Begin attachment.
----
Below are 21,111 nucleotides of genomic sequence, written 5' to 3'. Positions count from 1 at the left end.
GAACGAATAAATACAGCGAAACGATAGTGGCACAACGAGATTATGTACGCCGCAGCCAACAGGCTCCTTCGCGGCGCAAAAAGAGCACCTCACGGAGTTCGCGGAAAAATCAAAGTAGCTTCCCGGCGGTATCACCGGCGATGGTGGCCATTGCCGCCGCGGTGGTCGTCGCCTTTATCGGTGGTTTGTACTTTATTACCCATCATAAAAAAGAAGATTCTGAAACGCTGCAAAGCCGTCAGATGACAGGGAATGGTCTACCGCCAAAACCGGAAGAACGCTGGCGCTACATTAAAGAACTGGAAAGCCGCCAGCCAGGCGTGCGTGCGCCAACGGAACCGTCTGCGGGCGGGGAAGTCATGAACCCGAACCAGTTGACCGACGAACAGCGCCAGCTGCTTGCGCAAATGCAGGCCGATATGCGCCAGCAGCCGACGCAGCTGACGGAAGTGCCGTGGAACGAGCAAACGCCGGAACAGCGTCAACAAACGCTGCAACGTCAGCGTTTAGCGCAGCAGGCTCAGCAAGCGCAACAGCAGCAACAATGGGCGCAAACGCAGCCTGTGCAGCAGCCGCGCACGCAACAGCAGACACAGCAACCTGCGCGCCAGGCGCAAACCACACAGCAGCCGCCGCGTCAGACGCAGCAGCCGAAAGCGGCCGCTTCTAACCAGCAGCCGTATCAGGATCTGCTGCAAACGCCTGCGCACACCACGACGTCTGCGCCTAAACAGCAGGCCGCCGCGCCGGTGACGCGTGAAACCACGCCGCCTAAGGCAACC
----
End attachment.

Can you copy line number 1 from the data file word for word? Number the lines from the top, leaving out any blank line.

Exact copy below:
Below are 21,111 nucleotides of genomic sequence, written 5' to 3'. Positions count from 1 at the left end.